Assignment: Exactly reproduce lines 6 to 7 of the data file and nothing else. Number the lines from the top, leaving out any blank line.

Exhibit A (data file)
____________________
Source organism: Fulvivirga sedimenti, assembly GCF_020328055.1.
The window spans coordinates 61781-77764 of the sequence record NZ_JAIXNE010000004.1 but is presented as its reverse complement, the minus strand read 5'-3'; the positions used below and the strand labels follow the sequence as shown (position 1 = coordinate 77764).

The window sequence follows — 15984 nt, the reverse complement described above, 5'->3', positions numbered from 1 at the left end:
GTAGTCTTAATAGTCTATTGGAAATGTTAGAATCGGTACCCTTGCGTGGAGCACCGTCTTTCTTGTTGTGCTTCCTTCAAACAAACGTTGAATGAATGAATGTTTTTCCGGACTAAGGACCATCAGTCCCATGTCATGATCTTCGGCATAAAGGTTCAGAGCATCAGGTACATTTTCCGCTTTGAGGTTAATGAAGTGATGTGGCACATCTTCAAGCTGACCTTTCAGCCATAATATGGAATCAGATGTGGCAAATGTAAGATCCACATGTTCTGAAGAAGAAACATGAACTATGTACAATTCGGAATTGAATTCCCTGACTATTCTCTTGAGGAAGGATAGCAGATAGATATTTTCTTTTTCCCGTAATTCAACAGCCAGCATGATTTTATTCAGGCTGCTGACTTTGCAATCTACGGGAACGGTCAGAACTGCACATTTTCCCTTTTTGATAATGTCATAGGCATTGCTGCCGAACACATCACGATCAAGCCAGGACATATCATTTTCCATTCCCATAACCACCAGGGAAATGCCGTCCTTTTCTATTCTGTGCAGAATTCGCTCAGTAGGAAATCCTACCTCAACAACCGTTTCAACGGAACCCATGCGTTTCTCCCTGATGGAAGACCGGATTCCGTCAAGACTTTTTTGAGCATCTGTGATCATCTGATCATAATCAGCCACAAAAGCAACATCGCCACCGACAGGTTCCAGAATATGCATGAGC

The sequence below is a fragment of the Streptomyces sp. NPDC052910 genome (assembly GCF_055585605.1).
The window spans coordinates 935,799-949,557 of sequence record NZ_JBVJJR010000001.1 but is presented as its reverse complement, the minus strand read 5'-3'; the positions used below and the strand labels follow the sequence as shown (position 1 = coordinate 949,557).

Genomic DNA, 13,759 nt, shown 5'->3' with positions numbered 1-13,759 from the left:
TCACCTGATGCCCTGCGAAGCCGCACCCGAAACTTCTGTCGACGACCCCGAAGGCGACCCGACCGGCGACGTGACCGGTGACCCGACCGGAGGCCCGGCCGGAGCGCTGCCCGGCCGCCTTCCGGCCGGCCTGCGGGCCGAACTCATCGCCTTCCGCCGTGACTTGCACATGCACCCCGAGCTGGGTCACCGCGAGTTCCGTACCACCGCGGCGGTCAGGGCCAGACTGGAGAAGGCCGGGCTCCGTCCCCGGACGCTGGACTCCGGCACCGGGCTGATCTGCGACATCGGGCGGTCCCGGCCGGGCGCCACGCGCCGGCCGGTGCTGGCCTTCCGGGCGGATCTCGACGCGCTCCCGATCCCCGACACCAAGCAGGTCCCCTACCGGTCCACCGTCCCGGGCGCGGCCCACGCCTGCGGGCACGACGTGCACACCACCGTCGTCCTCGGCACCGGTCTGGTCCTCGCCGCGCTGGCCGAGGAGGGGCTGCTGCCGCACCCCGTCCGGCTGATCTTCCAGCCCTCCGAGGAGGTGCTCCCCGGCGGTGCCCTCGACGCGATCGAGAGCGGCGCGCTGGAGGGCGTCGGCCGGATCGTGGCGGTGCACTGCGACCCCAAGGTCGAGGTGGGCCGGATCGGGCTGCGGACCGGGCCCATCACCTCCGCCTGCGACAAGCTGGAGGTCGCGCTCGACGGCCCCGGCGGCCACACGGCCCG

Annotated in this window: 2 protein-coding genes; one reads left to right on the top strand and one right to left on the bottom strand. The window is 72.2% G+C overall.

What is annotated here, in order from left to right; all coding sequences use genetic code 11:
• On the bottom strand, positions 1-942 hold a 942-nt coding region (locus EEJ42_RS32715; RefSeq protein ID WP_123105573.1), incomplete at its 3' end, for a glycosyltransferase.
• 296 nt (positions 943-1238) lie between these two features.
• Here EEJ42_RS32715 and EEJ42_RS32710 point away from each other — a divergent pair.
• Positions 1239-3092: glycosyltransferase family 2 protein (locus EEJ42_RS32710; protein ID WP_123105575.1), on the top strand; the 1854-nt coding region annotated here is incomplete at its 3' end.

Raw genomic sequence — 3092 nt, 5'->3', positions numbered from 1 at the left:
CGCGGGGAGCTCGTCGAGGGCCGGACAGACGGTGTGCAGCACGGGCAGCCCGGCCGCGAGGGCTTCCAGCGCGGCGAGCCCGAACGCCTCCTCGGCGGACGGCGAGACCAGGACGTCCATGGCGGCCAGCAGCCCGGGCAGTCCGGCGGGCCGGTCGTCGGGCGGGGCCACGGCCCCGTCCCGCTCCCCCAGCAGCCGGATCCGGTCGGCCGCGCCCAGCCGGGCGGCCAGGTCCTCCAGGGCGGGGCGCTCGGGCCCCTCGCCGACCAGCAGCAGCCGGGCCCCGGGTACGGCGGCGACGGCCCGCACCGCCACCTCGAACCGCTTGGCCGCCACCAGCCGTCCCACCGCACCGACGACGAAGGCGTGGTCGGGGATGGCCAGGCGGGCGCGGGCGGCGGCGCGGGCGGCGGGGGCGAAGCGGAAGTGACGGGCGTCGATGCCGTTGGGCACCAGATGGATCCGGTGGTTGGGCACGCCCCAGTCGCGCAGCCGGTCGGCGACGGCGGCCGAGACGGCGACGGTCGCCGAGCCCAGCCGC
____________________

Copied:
The window spans coordinates 935,799-949,557 of sequence record NZ_JBVJJR010000001.1 but is presented as its reverse complement, the minus strand read 5'-3'; the positions used below and the strand labels follow the sequence as shown (position 1 = coordinate 949,557).

Genomic DNA, 13,759 nt, shown 5'->3' with positions numbered 1-13,759 from the left: